Further, the Supreme Court has “expressed greater tolerance of enactments with civil rather than criminal penalties because the consequences of imprecision are qualitatively less severe.” Hoffman, 455 U.S. at 498-99, 102 S.Ct. 1186. And it has indicated that generalized language may appropriately be used to set out standards of conduct for employees. See, e.g., Arnett v. Kennedy, 416 U.S. 134, 159, 94 S.Ct. 1633, 40 L.Ed.2d 15 (1974) (plurality opinion). Accordingly, prohibitions phrased in general terms have been upheld when they were plainly applicable to the conduct of the employee plaintiff, despite the existence of questions as to whether they would give fair notice with respect to other, hypothetical, conduct at the periphery. See, e.g., Janusaitis v. Middlebury Volunteer Fire Department, 607 F.2d 17, 27-28 (2d Cir.1979) (regulation barring “unbecoming conduct detrimental to the welfare or good name of [a Fire] Department” was not impermissibly vague as applied to a fireman who had been warned that if he continued to publish defamatory allegations about the department, he would be fired for violating the regulation); diLeo v. Greenfield, 541 F.2d 949, 953 (2d Cir.1976) (provision allowing termination of a teacher's employment for “other due and sufficient cause” was not vague as applied to a teacher charged with exhibiting improper conduct toward students); Allen v. City of Greensboro, North Carolina, 452 F.2d 489, 491 (4th Cir.1971) (regulation barring conduct “unbecoming an officer and a gentleman” was not vague as applied to a policeman accused of making improper advances toward a woman in connection with an official investigation).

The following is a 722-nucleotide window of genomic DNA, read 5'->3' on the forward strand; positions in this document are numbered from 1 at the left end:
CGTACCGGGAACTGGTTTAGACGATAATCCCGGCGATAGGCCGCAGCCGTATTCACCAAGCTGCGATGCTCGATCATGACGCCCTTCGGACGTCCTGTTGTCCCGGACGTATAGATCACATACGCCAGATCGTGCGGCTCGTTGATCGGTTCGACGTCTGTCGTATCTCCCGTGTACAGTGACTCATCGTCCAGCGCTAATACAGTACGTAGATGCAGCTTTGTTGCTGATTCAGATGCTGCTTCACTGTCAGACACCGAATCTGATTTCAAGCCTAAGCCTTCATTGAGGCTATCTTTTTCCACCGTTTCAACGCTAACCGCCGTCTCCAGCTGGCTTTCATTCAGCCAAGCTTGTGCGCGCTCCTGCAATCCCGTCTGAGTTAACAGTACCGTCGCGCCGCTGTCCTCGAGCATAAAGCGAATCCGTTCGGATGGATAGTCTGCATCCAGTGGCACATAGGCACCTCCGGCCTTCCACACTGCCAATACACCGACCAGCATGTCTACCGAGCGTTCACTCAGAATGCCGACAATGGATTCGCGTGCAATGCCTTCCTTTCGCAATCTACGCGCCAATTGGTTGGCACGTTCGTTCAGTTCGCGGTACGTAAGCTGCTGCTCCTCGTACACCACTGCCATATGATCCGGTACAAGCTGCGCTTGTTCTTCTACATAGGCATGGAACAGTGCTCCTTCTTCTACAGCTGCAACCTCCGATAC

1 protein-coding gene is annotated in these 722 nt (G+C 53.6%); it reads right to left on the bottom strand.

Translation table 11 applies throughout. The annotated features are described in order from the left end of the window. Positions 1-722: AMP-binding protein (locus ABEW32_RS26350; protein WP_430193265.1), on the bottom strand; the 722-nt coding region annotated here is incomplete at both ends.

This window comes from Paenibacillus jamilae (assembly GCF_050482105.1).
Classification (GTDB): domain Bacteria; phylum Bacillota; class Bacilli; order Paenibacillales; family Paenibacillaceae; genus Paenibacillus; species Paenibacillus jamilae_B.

In Arnett, the Supreme Court considered a vagueness challenge to a provision of the Lloyd-La Follette Act that authorized a federal agency to remove or suspend without pay a nonprobationary federal employee “for such cause as will promote the efficiency of the service,” 5 U.S.C. § 7501(a) ( “[a]n individual in the competitive service may be removed or suspended without pay only for such cause as will promote the efficiency of the service”) (repealed by the Civil Service Reform Act of 1978, Pub.L. No. 95-454, § 204(a), 92 Stat. 1111, 1134). A majority of the Court found the provision not impermissibly vague. See Arnett, 416 U.S. at 158-61, 94 S.Ct. 1633 (plurality opinion); id. at 164, 94 S.Ct. 1633 (opinion of Powell, J. (agreeing with the reasoning of the plurality opinion on this issue)); id. at 177, 94 S.Ct. 1633 (opinion of White, J. (same)). The Arnett Court noted: